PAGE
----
A Timeline of Afghanistan

A broad timeline of Afghanistan from prehistoric times to present day.

Prehistoric Period (circa 300,000 BC to 2000 BC):

Archaeological evidence suggests that Afghanistan was inhabited by Homo erectus as early as 300,000 BC. The region was likely a center for early agricultural communities.

Bronze Age and Iron Age (2000 BC to 500 BC):

During this period, the region saw the rise of advanced urbanized civilizations like the Bactria-Margiana Archaeological Complex (BMAC) in northern Afghanistan. There's evidence of complex trading systems and cultural sophistication.

Achaemenid period (550 BC to 330 BC):

Though conquered by the Achaemenid Empire, this was also a time of cultural exchange. The region, known as Bactria and Arachosia, retained its cultural identity while also adopting Persian administrative practices.

Greco-Bactrian Kingdom (256 BC to 125 BC):

After the fall of the Achaemenid Empire, the Greco-Bactrian Kingdom emerged, blending Greek and local cultures. This era is particularly noted for its contributions to art, known as Greco-Buddhist art.

Maurya Empire (305 BC to 185 BC):

Ashoka the Great, who propagated Buddhism across the region, ruled Afghanistan. The edicts of Ashoka, written on pillars and rocks throughout the country, represent some of the oldest decipherable text in Afghanistan.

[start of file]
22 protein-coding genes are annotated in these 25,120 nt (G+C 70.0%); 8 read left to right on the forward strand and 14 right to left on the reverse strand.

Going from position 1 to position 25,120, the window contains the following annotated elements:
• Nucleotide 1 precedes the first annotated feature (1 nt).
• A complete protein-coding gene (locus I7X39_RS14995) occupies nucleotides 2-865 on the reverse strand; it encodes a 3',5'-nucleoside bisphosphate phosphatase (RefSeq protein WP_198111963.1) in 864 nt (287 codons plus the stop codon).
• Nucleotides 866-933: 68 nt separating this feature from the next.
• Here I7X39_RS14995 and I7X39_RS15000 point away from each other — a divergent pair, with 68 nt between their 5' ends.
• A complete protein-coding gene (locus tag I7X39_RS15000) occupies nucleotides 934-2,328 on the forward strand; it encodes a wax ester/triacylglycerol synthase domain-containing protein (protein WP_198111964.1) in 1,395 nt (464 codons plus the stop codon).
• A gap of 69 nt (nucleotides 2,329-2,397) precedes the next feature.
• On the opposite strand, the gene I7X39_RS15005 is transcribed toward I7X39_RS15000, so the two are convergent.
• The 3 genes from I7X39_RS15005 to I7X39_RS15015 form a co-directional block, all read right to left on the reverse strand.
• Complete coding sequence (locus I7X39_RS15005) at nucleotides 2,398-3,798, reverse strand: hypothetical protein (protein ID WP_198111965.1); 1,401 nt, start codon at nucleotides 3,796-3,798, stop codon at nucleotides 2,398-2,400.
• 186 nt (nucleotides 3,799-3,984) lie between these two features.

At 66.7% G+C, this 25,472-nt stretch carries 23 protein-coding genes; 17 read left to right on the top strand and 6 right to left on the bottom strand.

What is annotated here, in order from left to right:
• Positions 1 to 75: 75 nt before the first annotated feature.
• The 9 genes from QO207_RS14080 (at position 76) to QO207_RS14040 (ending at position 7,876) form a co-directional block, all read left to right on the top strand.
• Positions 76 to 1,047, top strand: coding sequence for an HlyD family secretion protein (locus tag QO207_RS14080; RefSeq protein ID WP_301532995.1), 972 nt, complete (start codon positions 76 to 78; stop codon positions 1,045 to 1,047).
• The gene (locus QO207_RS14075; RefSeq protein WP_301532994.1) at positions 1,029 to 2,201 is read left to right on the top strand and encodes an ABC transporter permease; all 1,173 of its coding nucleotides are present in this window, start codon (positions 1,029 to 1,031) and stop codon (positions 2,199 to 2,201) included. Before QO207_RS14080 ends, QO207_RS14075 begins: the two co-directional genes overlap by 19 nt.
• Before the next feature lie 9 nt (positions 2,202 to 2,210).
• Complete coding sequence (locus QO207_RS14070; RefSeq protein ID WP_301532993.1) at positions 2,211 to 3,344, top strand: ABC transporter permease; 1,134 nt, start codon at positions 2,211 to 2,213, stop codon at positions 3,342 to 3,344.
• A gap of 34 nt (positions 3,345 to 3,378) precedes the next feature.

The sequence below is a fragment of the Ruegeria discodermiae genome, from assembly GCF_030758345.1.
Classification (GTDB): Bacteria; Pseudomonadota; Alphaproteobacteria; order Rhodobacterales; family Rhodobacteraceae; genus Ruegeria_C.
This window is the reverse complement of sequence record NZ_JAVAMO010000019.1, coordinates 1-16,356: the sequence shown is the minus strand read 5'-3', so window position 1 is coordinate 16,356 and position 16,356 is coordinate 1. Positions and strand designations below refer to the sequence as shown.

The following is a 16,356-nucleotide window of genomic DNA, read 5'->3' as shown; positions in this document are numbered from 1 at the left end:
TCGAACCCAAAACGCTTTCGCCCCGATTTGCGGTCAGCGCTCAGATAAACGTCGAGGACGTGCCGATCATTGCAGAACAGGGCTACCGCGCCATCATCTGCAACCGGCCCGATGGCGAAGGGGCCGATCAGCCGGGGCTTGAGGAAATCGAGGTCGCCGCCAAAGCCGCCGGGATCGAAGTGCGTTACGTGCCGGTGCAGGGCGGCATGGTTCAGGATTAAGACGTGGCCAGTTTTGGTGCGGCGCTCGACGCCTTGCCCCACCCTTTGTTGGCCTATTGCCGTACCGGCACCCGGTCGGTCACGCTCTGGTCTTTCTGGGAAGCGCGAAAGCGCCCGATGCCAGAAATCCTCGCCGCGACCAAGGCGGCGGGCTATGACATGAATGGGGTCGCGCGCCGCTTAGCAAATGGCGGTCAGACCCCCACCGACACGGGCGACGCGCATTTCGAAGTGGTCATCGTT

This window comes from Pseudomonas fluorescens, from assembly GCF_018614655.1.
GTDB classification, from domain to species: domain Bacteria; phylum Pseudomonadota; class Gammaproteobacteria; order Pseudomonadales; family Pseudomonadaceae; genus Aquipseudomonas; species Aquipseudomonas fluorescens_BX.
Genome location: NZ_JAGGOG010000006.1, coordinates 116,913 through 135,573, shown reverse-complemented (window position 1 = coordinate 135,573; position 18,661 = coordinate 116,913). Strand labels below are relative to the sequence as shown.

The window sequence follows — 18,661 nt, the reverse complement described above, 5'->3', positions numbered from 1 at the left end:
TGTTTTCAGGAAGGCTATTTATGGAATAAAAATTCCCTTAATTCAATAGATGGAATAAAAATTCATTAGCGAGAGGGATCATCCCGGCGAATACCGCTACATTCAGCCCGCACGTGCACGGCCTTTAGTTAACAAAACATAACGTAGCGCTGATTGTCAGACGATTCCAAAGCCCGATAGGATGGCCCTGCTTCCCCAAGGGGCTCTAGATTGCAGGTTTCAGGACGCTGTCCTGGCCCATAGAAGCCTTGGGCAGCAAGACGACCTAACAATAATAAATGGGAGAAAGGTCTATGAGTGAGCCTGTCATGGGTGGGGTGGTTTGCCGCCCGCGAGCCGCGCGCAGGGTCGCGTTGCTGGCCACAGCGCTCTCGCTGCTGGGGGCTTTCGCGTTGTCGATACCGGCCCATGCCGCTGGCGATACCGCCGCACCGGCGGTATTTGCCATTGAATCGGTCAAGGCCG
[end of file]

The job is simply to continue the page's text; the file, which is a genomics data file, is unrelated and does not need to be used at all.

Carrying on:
Kushan Empire (30 AD to 375 AD):

This was a period of great prosperity and cultural synthesis, with the Kushan Empire serving as a major hub on the Silk Road connecting China, India, and the Mediterranean. Buddhism flourished during this time.

Islamic Conquest and Arab Rule (652 AD to 870 AD):

Despite being under Arab rule, the region maintained a degree of autonomy. It was during this period that Afghanistan became a center for learning and culture in the Islamic world.

Ghaznavids and Ghorids (977 AD to 1215 AD):

These were periods of remarkable cultural and architectural achievements. Mahmud of Ghazni and Ghiyath al-Din Muhammad II are particularly remembered for their patronage of the arts and sciences.

Mongol and Timurid Empires (1220 AD to 1500 AD):

Despite the initial destruction by Mongol invasion, the region later experienced a cultural and intellectual revival under the Timurids, including the famous poet and philosopher Rumi.

Hotaki and Durrani Empires (1709 AD to 1826 AD):

The Hotaki dynasty was established by Mirwais Hotak, an influential Afghan tribal leader who successfully rebelled against Persian rule. The Durrani Empire, founded by Ahmad Shah Durrani, is often considered the beginning of modern Afghanistan.

Modern Period (1826 AD to Present):

This period includes the British Afghan Wars, the establishment of Afghanistan's borders, and its struggle for sovereignty. It also includes the country's efforts to modernize and develop under King Amanullah Khan in the 1920s, the Soviet invasion in 1979, and the recent conflicts involving the Taliban and international forces.